How reduced access to EU talent could sting UK economy and employers

How reduced access to EU talent could sting UK economy and employers

As the Brexit deadline draws ever closer, firms are already considering the impact that a reduced availability of EU talent will have on their businesses.

However, a new study from Oxford Economics highlights the effects will be even further-reaching – as the UK economy is likely to be hit hard, the Independent reports.

The researchers found that the average migrant from the EU contributes £2,300 more to the exchequer each year in net terms than the average adult, and over their lifetimes they pay in £78,000 more than they take out in public services and benefits.

The average UK citizen’s net lifetime contribution is zero.

“When it comes to the public finances, European migrants contribute substantially more than they cost, easing the tax burden on other taxpayers,” said Ian Mulheirn, the lead researcher.

Separate research from CFA UK has found that an increasing number of investment professionals are anticipating a ‘hard’ Brexit – with 67% expecting a soft Brexit this time last year compared with 58% who do today – and this could be affecting their attitude towards their jobs.

The survey of more than 800 members found that there are continuing concerns about the future competitiveness of London. Over three-quarters of all respondents (77%) still say that Brexit had deteriorated the competitiveness if the UK as a financial centre, and only 54% think their job will be safe.

Last month, the Confederation of British Industry (CBI) called on the Government to scrap net migration targets after Brexit because of the “significant” benefit that immigrants bring to the UK economy.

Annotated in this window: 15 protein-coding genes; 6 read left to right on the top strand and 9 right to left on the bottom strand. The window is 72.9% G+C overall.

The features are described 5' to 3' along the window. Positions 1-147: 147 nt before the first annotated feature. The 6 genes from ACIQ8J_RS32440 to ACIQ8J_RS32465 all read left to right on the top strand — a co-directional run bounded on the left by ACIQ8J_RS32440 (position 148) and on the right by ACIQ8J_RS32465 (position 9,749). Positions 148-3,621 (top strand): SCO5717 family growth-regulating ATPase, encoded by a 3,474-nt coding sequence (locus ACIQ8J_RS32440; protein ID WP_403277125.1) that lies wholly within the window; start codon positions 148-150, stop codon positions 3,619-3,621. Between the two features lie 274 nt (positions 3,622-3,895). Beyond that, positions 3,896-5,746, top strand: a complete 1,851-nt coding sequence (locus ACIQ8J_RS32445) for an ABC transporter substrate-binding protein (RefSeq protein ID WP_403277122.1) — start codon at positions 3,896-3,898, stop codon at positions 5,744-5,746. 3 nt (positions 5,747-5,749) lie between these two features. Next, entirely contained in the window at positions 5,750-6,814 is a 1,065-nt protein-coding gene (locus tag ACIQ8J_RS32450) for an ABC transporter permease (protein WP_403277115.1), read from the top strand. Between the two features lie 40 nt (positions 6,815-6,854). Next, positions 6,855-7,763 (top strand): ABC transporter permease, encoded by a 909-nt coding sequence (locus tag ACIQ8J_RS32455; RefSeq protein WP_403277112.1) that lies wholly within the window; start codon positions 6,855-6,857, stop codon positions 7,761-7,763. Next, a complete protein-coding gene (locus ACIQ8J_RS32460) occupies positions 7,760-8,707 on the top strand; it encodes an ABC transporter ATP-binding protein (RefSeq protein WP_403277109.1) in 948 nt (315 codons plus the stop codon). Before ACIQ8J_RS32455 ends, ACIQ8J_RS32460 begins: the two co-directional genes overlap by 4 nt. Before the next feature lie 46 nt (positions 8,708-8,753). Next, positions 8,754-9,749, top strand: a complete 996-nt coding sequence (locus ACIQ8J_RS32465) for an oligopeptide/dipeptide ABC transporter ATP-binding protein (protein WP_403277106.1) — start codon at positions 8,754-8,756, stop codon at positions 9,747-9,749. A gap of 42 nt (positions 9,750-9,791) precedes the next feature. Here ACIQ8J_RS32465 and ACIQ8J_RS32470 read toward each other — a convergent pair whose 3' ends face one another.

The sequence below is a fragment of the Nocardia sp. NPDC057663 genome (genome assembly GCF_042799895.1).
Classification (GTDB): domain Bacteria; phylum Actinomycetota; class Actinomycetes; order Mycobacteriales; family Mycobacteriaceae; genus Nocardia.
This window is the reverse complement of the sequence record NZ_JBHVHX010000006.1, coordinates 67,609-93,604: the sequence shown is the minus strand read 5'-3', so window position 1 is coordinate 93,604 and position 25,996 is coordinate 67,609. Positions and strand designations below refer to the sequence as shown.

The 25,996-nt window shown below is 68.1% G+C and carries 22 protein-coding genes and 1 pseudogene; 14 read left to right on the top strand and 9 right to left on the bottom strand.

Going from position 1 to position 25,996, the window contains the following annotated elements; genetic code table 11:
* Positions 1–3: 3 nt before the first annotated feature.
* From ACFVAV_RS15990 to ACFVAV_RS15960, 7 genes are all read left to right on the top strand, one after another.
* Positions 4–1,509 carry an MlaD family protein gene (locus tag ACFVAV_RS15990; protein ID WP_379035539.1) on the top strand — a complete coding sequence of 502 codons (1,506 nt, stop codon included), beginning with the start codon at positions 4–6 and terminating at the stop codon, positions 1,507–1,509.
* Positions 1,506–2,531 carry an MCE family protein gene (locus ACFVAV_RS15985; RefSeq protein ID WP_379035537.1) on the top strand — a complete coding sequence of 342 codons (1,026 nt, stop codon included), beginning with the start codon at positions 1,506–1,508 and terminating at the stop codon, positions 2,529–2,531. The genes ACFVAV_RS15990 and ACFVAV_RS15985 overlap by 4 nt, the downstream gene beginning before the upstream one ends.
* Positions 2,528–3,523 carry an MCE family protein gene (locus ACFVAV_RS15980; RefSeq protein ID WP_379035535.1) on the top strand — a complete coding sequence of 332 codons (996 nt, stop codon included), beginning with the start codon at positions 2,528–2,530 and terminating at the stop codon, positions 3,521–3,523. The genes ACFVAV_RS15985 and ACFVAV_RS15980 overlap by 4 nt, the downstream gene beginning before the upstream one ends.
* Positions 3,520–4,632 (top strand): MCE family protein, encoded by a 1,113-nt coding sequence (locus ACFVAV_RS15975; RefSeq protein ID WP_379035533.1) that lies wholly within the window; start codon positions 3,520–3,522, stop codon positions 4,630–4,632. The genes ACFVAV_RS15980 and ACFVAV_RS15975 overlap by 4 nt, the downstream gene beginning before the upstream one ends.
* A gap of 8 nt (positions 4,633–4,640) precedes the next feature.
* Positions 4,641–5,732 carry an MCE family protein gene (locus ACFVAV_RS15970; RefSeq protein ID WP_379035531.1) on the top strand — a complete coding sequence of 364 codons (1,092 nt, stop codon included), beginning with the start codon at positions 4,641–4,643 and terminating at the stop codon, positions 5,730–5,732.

“Firms want to see reform to the UK’s immigration system, ensuring it remains sufficiently open to support our economy but with enough control to build public trust and confidence,” the researchers said.

“The stakes are high. Get it wrong, and the UK risks having too few people to run the health service, pick food crops or deliver products to stores around the country.”

The Home Office told the BBC: "After we leave the EU, we will end free movement and put in place a system which works in the best interests of the whole of the UK.

"We are considering a range of options that will ensure that we are in control of our borders and managing migration, while continuing to attract and retain people who come here to work and bring significant benefits.”

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The realities of Brexit are already affecting the UK recruitment industry. According to the latest quarterly Labour Market Outlook from the CIPD and The Adecco Group, growth in labour supply is failing to keep pace with labour demand, exacerbated by a ‘supply shock’ of far fewer EU nationals coming into the UK.

Alex Fleming, Country Head and President of Staffing and Solutions, The Adecco Group UK and Ireland, said that the candidate-short landscape is putting pressure is on employers to not only offer an attractive salary, but also additional benefits.

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